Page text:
“The owners have been very sporting,” said McCreery. “She seems in good form and the conditions won’t bother her. “I don’t particularly think she needs soft ground ground to be seen at her best, but she seems to handle it a lot better than others. “It could be very tacky by the weekend and we know she goes through it. “We don’t know that much about her sire as yet, but I’ve a few and they seem like milers to me. “She was staying on strongly the other day, though, and later in the season she might get a bit further than that. “We’ll see how she gets on this weekend and then take it from there.” David Wachman’s Legatissimo and Jim Bolger’s Lucida, first and second in the Guineas at Newmarket, were among the fillies taken out at the forfeit stage. Press Association The Fast Company filly has been second on both of her outings in Group Three company this season and, in an open year, connections felt it was worth taking the plunge. Having chased home Dermot Weld’s Stormfly over seven furlongs in April, she turned that form around but was beaten by Kissed By Angels a month later. A total of 21 fillies are still in contention, including Aidan O’Brien’s Kissed By Angels. O’Brien could also run Found, Outstanding, Qualify and Wedding Vow. Jessica Harrington has two strong candidates in Jack Naylor and Bocca Baciata while Jim Bolger has left in Pleascach, Mainicin and Steip Amach. Mick Channon’s Malabar ran well to finish fourth at Newmarket while Mick Halford’s Raydara was one of the best juveniles last season. Dermot Weld has a couple of interesting contenders in Joailliere and Stormfly. James Given’s pair of Pastoral Girl and Russian Punch and the Clive Brittain-trained Teosroyal are others still engaged. Willie McCreery feels Devonshire deserves her place in the line up after she was supplemented by Godolphin for Sunday’s Tattersalls Irish 1,000 Guineas at the Curragh.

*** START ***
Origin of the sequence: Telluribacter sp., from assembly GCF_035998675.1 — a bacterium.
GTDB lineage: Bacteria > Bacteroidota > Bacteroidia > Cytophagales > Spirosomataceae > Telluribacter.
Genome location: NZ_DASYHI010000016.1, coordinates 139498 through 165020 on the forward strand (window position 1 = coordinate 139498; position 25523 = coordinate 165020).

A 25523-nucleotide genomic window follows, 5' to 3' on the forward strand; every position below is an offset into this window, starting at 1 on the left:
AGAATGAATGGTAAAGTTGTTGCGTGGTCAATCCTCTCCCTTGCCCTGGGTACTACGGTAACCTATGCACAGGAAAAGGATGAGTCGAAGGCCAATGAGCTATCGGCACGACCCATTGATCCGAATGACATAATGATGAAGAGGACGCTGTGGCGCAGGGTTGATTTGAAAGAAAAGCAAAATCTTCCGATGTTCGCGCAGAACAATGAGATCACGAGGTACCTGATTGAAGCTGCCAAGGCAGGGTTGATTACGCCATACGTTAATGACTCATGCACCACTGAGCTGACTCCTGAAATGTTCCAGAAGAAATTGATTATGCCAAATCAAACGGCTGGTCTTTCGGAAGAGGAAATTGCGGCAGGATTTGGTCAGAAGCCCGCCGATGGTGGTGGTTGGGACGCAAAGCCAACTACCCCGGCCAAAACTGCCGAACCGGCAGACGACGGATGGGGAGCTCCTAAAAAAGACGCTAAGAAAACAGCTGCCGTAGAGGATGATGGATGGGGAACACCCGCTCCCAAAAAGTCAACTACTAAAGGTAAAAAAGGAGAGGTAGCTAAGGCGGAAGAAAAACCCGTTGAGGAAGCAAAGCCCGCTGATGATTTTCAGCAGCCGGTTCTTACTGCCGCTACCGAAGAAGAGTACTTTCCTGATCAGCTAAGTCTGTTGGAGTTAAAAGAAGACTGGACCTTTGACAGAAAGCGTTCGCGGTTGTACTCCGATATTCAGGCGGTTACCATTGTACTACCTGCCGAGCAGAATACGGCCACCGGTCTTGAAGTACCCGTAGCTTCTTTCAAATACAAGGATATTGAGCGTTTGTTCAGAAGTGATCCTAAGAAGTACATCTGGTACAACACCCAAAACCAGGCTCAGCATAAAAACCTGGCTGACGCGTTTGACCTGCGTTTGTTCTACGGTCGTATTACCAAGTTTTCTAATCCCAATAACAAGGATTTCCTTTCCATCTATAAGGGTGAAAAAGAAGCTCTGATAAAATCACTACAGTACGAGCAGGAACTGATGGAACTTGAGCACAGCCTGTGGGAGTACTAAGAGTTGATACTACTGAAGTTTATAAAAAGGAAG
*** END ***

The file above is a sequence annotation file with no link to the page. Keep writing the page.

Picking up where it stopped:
Comments Before the sun even rises, Alex Acevedo’s alarm sounds at 5:45 a.m. On practice mornings, Acevedo then has 45 minutes to get ready and hop on the bus from her South Campus apartment to Manley Field House. This wasn’t always her morning routine. It’s new to her and the rest of her teammates.She has just enough time to really wake up, get dressed, grab a granola bar and get to the locker room by 6:30 a.m. Fifteen minutes later, she’s dressed and ready, stretching and preparing for another Syracuse (4-9) softball practice. First-year head coach Shannon Doepking has brought multiple changes to SU’s in-game approach after the departure of Mike Bosch. Before enacting on-field switches, Doepking decided to switch the Orange practices to the mornings this spring — something none of the players have experienced before.To help deal with class conflicts and ensure that the full team could attend practice two to three times a week, Doepking had no other choice. In the fall, Syracuse had five or more players miss practice with class conflicts on any given day, sophomore Miranda Hearn said. Because of early-season travel, most players already miss Thursday and Friday classes to attend weekend tournaments.“Class schedules here are crazy. Almost every single day we were missing people in practice,” Doepking said. “If we need to go at 7 a.m., we’ll go at 7 a.m. to make sure the whole team is there.”For Hearn and Acevedo, the morning practices change their entire daily routine. On days with afternoon meetups, Acevedo said she would roll out of bed and go to class but frequently felt “tired” during her morning classes. With an ability to exercise and have practice off her mind by 10 a.m., Acevedo said her routine is more “normal.”AdvertisementThis is placeholder textWhen Doepking coached at Dartmouth before SU, she didn’t face as many scheduling issues. While all SU athletes get first choice to pick classes, senior Bryce Holmgren said that Doepking noticed there are more class enrollment offerings in the afternoon than the morning. So, the Orange switched.“You get your priorities out of the way in the morning,” Hearn said, “… I feel like I did something productive in the morning.”Once practice begins at 7 a.m., the Orange first work on skill-based drills and batting before switching to more fitness-based workouts. They practice indoors until they arrive at outdoor weekend tournaments, but Doepking said she tries to simulate game scenarios in practice.“Working out puts you in a better mood due to endorphins,” Hearn said. “I feel like I’m in a better mood throughout the day.”The practices sometimes create chaos for some SU players to make it to class, Acevedo said. While practice typically ends around 10:40 a.m., some players have class 20 minutes after. Often, Acevedo doesn’t have the chance to shower. Multiple players pack into older teammates’ cars and scramble to main campus just minutes before class.“I am not a morning person by any means, I actually hate the mornings,” Doepking said. “… A lot of times they have a chance to take naps and catch up on schoolwork because you’re not sitting around waiting for practice to start.”Instead of having an upcoming practice on her mind, Acevedo’s softball portion of her day is over before some students are even awake. On week nights, Acevedo is in bed, sometimes as early as 9 p.m., ready to rise when her alarm rings again at 5:45 the next morning. Published on February 25, 2019 at 10:47 pm Contact Anthony: [email protected] Facebook Twitter Google+